Login

Nature's Notebook

Some numbers

There are 3,135,360 acres in Connecticut. 
The highest point in the state is on the south side of Mount Frissell, in Salisbury: 2,380 feet above sea level.
The lowest point is on the coast near Long Island Sound: 0 feet.
There are 1,301,670 households in the state.
Forested Connecticut-owned land consists of 107 state parks (37,741 acres) and 32 state forests (169,394 acres). Plus unmeasured land beneath a canal and rail trail. And two fish hatcheries and 16 wildlife management areas, for which an acreage listing is elusive.

Full text available to premium subscribers only. Log in or Create an account.

Once you've created an account, you will be given a free 30-day subscription to the site where you can view all content unrestricted. After 30 days, you can extend your account by purchasing a subscription.

If you are already a print subscriber, click here to give us your contact information, and we will confirm your active subscription and give you a password to access the website.

Habitat networks as a conservation key

Full text available to premium subscribers only. Log in or Create an account.

Once you've created an account, you will be given a free 30-day subscription to the site where you can view all content unrestricted. After 30 days, you can extend your account by purchasing a subscription.

If you are already a print subscriber, click here to give us your contact information, and we will confirm your active subscription and give you a password to access the website.

Caillé au fromage

There’s a handful of thriving dairy farms in North Canaan, others are scattered around the Northwest Corner, but this can hardly be called farm country in comparison with the Eastern Townships of Quebec, around Sherbrooke and extending to Montreal.

Full text available to premium subscribers only. Log in or Create an account.

Once you've created an account, you will be given a free 30-day subscription to the site where you can view all content unrestricted. After 30 days, you can extend your account by purchasing a subscription.

If you are already a print subscriber, click here to give us your contact information, and we will confirm your active subscription and give you a password to access the website.

Potatoes

I dug the potato crop last month. It seemed early, but the tops drooped and browned, so I hoed out the underground nuggets. I only purchased three seed taters this year, cut them in half, got six plants and got modest results — better than the previous year.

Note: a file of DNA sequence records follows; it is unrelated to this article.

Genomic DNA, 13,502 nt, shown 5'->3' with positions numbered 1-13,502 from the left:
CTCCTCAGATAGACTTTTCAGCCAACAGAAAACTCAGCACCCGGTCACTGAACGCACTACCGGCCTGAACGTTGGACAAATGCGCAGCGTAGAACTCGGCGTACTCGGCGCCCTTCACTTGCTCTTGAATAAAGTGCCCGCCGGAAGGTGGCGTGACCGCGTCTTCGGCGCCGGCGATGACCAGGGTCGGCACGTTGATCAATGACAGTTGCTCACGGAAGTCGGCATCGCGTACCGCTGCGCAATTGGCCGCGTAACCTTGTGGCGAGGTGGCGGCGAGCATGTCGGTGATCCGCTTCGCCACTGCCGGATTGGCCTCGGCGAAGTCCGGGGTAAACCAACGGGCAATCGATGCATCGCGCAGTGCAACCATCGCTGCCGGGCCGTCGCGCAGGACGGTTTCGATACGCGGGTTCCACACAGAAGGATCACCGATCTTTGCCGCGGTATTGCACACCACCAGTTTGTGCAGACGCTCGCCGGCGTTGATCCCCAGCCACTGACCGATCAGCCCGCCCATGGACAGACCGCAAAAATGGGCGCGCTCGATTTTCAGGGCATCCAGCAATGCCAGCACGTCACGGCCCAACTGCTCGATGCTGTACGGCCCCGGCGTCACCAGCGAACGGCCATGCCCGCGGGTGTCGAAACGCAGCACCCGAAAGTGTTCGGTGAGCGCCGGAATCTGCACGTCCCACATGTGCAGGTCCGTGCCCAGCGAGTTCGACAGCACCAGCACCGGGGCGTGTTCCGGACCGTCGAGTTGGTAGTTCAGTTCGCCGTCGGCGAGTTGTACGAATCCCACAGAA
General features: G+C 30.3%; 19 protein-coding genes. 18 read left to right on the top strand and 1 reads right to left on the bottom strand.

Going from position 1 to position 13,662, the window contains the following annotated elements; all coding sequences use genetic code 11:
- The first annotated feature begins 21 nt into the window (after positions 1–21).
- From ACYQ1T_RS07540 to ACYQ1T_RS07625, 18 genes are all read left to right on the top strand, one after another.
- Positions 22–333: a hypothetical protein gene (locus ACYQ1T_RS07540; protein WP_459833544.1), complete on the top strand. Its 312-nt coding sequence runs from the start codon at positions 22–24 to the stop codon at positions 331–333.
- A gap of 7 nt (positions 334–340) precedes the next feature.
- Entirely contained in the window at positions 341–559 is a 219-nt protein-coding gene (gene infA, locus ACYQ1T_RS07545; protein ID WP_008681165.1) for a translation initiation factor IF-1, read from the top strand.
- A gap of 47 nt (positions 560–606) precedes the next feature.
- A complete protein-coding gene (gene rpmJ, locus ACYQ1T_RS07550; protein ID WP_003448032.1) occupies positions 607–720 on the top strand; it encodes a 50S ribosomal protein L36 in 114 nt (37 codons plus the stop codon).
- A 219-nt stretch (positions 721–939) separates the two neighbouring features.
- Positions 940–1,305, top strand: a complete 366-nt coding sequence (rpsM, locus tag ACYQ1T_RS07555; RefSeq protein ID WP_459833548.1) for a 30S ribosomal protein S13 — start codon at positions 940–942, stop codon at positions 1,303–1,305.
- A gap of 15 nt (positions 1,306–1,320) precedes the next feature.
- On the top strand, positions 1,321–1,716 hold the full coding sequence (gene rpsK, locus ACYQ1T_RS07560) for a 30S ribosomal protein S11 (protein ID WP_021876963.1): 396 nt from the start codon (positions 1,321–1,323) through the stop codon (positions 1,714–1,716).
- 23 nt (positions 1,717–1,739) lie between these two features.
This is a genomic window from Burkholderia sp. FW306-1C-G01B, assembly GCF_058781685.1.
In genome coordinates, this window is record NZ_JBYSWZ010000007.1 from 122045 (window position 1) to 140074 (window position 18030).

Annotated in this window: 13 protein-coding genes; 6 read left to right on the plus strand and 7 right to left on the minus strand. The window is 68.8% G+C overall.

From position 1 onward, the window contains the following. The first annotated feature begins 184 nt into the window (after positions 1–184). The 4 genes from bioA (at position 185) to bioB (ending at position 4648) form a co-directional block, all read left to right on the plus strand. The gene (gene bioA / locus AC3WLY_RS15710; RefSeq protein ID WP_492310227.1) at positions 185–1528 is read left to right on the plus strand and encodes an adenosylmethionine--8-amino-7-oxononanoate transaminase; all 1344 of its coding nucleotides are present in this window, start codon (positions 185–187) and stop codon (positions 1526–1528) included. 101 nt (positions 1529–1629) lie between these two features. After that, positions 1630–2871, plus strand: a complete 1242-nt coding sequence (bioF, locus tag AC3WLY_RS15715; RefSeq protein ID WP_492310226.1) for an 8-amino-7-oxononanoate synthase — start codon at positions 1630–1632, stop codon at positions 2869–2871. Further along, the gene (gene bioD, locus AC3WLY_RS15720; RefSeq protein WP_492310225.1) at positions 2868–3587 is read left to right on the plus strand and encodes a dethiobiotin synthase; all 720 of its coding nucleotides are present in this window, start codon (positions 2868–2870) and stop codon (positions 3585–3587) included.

I’ve stopped putting our yard mulch in the garden, as the soil was getting too dense. We’ve spread a bag or two of sand on part of the garden each spring  for the root vegetables. 
The last two years, the results were scabby and had insect bite marks. This year they were better.

Full text available to premium subscribers only. Log in or Create an account.

Once you've created an account, you will be given a free 30-day subscription to the site where you can view all content unrestricted. After 30 days, you can extend your account by purchasing a subscription.

If you are already a print subscriber, click here to give us your contact information, and we will confirm your active subscription and give you a password to access the website.

The puzzle of ‘native’ invasives

A number of years ago, I was part of a working group that developed criteria for determining whether a plant should be considered invasive or had the potential to become so in Massachusetts. 
Our assessment criteria considered whether a species had the biologic potential for rapid and widespread distribution and dispersal across spatial gaps in minimally managed habitats, but we only evaluated plants that were non-indigenous to Massachusetts. 
In other words, to be classified as invasive in the Commonwealth, a plant had to be non-native.

Full text available to premium subscribers only. Log in or Create an account.

Once you've created an account, you will be given a free 30-day subscription to the site where you can view all content unrestricted. After 30 days, you can extend your account by purchasing a subscription.

If you are already a print subscriber, click here to give us your contact information, and we will confirm your active subscription and give you a password to access the website.

Pilings

I live nowhere near the ocean, but I’m fond of abandoned pilings, remnants of long-gone wharfs and docks. So I read with great interest a recent newspaper story about a community disagreement over removing 150 or so tilting pilings off Popham Beach in Maine.